Garn. I hate it when God saunters along and slaps the “sin” label on some innocuous thing I do every day.
I mean, how disruptive can God get? One moment I’m sitting there drinking a mineral water and minding my own business, and the next moment he’s blowing up my whole worldview. What’s a man to do?
Well…repent, to start with.
The other day, I sat down to pound out a new budget spreadsheet. Part of it was for the fun of working with Excel(!); part of it was because I’m trying to paying off my last debts to school and church, and I wanted to project how long that would take.
That goal has been helped immensely by my second job. Pizza delivery is one of those gigs where you actually benefit from the store being shorthanded: more runs and tips for you. (And longer hours and more side chores to do, but que sera sera. I’m not above taking out the trash.)
As I see this happening, though, and as I calculate my earnings, I cannot shake James 4:13-17:
Now listen, you who say, “Today or tomorrow we will go to this or that city, spend a year there, carry on business and make money.” Why, you do not even know what will happen tomorrow. What is your life? You are a mist that appears for a little while and then vanishes. Instead, you ought to say, “If it is the Lord’s will, we will live and do this or that.” As it is, you boast in your arrogant schemes. All such boasting is evil. If anyone, then, knows the good they ought to do and doesn’t do it, it is sin for them.
Whoa. Harsh much, James? All these people were doing is what every one of us does: long-range planning. There doesn’t seem to be any evil in going about your life, conducting business, and seeking to provide for oneself.
Yet James uses such stark words to describe the attitude. Arrogant. Boastful. Evil.
Is my spreadsheet sinful?
A few millennia earlier, a Babylonian king ran into the same problem:
“The king reflected and said, ‘Is this not Babylon the great, which I myself have built as a royal residence by the might of my power and for the glory of my majesty?’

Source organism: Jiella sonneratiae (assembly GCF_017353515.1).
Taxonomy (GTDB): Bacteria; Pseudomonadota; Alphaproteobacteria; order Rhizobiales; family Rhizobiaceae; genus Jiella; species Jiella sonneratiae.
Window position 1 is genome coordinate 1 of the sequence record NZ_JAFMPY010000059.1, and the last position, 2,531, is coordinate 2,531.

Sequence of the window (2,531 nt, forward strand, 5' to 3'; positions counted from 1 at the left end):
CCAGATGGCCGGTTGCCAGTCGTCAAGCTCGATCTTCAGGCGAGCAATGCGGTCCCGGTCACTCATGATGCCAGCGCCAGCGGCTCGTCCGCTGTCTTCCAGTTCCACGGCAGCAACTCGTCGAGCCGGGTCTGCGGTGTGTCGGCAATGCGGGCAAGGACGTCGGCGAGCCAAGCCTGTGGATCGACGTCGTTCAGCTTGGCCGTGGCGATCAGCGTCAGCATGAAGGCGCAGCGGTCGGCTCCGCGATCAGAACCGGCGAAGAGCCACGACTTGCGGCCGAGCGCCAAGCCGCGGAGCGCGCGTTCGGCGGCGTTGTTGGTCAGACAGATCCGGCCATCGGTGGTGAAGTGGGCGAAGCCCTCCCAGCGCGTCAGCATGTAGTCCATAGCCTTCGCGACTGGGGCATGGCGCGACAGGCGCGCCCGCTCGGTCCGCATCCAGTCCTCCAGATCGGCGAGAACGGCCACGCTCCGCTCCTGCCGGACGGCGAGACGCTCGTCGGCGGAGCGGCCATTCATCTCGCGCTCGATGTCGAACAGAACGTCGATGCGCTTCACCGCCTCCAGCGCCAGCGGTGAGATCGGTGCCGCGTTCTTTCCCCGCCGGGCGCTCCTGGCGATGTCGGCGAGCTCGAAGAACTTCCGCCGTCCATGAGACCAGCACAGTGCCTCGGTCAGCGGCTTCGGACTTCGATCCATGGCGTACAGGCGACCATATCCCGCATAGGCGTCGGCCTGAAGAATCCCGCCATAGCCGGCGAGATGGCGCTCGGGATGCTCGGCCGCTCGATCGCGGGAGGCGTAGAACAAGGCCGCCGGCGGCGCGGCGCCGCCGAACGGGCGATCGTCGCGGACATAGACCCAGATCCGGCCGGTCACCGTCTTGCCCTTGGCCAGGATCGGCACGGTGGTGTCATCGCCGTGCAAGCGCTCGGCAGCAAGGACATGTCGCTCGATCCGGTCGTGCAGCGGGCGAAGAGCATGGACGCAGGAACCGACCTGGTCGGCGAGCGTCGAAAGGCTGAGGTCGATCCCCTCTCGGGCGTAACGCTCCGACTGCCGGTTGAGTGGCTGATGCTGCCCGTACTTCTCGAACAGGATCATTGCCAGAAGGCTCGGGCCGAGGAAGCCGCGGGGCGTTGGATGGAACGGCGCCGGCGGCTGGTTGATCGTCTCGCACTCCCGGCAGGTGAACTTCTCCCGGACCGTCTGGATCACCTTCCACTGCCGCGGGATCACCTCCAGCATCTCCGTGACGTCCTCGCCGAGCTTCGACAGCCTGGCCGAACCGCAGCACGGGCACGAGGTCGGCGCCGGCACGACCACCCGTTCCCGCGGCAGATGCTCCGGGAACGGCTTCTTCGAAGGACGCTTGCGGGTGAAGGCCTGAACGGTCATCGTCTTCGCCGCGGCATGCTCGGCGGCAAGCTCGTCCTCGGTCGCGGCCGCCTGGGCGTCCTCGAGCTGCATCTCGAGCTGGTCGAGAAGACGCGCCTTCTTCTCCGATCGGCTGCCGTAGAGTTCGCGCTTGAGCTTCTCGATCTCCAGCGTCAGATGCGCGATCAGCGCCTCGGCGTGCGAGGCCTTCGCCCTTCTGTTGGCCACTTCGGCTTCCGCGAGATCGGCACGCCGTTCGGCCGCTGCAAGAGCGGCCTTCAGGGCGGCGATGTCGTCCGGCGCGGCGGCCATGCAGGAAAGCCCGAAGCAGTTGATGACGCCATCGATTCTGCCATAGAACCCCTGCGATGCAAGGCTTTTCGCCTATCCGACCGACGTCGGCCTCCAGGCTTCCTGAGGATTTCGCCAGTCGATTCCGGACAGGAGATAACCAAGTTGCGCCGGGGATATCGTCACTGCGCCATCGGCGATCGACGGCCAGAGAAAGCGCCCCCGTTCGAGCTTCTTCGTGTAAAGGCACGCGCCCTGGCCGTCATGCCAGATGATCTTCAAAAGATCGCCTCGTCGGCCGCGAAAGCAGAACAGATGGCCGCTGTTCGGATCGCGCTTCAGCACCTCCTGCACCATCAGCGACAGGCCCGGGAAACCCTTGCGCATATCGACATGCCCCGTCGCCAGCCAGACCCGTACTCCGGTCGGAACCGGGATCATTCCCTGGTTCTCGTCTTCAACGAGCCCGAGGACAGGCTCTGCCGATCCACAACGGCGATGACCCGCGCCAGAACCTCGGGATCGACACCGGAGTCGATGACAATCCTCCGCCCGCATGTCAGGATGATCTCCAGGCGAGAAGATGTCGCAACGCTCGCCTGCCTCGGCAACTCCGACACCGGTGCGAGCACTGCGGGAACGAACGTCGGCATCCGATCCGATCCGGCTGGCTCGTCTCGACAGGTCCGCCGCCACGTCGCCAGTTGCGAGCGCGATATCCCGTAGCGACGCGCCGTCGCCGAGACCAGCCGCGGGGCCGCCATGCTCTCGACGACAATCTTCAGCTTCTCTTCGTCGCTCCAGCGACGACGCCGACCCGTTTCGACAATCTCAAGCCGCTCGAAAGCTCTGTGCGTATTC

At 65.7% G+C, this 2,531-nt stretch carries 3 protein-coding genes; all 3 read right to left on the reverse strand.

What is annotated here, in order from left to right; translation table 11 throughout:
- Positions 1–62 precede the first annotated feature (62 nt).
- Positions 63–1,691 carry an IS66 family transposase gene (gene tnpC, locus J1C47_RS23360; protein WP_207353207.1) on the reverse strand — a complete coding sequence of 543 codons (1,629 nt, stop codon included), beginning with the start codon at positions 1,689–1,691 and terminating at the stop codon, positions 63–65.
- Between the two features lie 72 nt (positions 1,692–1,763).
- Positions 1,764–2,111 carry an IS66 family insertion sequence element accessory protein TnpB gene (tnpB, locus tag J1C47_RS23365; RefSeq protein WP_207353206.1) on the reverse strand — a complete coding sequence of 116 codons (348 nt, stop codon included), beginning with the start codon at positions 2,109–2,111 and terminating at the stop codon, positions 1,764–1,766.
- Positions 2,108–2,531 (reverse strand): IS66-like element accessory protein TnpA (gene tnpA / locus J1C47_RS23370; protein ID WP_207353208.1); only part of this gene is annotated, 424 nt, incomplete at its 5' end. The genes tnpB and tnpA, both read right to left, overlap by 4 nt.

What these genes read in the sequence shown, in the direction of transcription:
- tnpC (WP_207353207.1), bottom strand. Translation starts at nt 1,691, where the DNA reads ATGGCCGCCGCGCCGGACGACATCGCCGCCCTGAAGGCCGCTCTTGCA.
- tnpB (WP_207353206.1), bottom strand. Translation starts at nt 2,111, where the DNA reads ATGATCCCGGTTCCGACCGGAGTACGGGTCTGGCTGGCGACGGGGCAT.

“While the word was in the king’s mouth, a voice came from heaven, saying, ‘King Nebuchadnezzar, to you it is declared: sovereignty has been removed from you, and you will be driven away from mankind, and your dwelling place will be with the beasts of the field. You will be given grass to eat like cattle, and seven periods of time will pass over you until you recognize that the Most High is ruler over the realm of mankind and bestows it on whomever He wishes.’” – Daniel 4:30-32
Just like that. While the words were in his mouth.
The only thing that I can take away from this, is that properly ascribing sovereignty to God is serious business.
Now, if God treated everyone the same way he treated Nebuchadnezzar, there’d be over 6 billion people crawling the earth like cattle right now. At first, I marveled at his mercy for not doing so. Then I realized – he has. Look at us. Look at mankind. Greed. Selfishness. Sexual licentiousness of the most heinous kinds. On the moral scale, we are absolutely acting like animals. I am no exception; may God spare me each day through his grace. Far from the claims of the atheists, we are not a society to be proud of. We’ve simply gotten cleverer with our crime.
Heck, our greatest weapons only go unused because the other guys have them too.
So believe me, I am taking great care to consult God on my plans. I am thanking him for his contributions to me – and agreeing with him that everything I get is his contribution. Everything. James won’t let go of this: “Every good and perfect gift is from above, coming down from the Father of the heavenly lights, who does not change like shifting shadows” (1:17).
God wants this glory. He certainly deserves it.
So I will give him his slice of the praise: 100%.
This is part of a Pizza Lessons series I’m auto-posting while on mission in the Czech Republic. I won’t be responding to comments until I return, but please feel free to comment anyway. Please pray vigorously for our team!